The two solutions for upgrading Kubernetes are shown in the following illustration:

  1. Solution One: Upgrade the Amazon EKS + Istio versions by following matrix compatibility, which uses the following upgrade process:

    The illustration shows the different steps required to upgrade the Kubernetes version from 1.15 to 1.18 and the Istio version from 1.4 to 1.8, following the matrix compatibility.

    The previous illustration shows that seven upgrades are required for each of our seven Amazon EKS clusters, which is a cumulative number of 49 upgrades! This number of upgrades is high risk and time-consuming.

  2. Solution Two: This solution was proposed by Sebastien Allamand (Containers Specialist Solution Architect at AWS) in December 2020. Sebastien asked, “Why don’t you create a new cluster with the target version, and roll out your deployment on this new cluster?” This blue-green deployment strategy is the way to go because we can’t afford close to 50 upgrades!

Solution Overview

The blue-green deployment strategy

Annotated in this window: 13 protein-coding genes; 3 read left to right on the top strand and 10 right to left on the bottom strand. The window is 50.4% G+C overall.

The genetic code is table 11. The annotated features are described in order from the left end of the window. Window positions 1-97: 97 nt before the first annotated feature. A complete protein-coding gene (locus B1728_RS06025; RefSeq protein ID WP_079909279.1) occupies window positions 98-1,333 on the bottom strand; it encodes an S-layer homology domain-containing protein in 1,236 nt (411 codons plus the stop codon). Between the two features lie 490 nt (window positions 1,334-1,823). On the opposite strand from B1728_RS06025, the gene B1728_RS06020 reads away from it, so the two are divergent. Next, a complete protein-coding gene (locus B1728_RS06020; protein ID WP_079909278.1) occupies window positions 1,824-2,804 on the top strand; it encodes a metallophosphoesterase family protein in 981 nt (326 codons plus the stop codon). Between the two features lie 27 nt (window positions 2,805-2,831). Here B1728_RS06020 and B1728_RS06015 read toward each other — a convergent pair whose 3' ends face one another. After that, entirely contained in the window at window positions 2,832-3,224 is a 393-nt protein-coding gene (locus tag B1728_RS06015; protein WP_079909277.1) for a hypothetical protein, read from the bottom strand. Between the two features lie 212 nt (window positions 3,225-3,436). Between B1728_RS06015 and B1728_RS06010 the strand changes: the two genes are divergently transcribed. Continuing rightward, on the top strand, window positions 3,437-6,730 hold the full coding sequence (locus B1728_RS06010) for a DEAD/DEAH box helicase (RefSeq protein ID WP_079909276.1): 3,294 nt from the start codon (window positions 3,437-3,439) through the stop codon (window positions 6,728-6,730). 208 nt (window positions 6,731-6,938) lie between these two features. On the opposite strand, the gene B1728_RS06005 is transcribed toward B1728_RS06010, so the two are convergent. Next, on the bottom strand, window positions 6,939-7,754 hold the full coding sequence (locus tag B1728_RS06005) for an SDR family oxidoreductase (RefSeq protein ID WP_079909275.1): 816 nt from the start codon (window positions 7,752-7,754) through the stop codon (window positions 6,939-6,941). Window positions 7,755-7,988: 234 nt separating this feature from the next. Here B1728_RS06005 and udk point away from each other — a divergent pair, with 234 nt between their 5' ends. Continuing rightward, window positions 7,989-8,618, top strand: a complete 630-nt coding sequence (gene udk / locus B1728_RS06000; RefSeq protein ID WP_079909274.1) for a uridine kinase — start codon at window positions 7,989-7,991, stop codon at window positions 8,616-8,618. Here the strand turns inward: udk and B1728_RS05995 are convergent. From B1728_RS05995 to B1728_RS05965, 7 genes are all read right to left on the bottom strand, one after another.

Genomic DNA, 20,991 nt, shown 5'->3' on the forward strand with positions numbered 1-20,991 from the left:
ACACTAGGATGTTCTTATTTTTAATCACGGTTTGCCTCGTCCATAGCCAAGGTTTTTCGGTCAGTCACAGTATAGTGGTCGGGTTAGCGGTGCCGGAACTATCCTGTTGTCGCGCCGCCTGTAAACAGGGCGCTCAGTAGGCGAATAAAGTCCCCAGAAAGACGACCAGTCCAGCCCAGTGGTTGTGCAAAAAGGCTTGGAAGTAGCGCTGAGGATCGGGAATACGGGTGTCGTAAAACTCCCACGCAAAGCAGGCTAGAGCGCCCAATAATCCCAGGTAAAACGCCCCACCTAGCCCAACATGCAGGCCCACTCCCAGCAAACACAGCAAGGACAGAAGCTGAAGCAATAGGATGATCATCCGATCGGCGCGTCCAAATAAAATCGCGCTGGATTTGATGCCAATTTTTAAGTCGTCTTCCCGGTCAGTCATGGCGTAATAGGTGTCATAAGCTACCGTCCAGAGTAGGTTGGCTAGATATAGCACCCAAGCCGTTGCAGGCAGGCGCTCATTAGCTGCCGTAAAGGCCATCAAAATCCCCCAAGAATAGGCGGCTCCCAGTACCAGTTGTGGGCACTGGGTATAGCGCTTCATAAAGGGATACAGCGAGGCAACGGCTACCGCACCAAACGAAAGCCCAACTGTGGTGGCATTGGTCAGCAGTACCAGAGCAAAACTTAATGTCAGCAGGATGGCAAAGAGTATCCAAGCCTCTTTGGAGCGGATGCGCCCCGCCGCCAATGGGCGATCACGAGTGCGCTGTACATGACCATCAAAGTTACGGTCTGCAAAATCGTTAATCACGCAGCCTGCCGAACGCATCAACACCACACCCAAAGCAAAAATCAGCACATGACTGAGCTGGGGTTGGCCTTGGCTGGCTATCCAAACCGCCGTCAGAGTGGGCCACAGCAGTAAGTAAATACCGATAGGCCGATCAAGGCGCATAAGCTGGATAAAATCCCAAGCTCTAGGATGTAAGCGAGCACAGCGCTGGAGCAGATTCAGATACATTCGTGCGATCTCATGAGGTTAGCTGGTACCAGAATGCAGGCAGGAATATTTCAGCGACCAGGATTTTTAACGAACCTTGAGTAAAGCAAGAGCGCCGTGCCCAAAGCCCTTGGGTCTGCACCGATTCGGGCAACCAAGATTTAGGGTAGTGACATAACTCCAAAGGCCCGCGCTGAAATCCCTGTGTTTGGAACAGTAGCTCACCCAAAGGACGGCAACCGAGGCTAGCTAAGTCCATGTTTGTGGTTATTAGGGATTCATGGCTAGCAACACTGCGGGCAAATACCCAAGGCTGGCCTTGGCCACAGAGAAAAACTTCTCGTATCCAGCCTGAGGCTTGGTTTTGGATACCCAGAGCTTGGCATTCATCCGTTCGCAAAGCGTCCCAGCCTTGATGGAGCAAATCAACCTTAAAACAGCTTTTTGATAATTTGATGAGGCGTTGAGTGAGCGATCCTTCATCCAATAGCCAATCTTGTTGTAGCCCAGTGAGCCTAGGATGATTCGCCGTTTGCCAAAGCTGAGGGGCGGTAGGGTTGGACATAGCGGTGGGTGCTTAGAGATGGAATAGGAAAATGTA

Since we decided to create a brand new cluster to upgrade our Amazon EKS and Istio versions, we needed to rethink all of our processes.

Our initial upgrade process for Amazon EKS and Istio are described as:

  • For the Amazon EKS: we upgrade the control plane using the AWS Management Console and trigger an instance refresh on our nodes. The only exception to these refreshes would be for our statefulsets, when a manual action occurs depending on the application.
  • For Istio: follow the upgrade process by using the official documentation, which is based on the Helm and istioctl versions.

For this upgrade and for future upgrades, we distinguish the «non-breaking changes» as upgrades that occur when the planning phase does not reveal changes that can cause downtime; and «breaking changes» as upgrades that occur when Kubernetes or Istio upgrades can cause downtime. We then use a different deployment strategy according to this: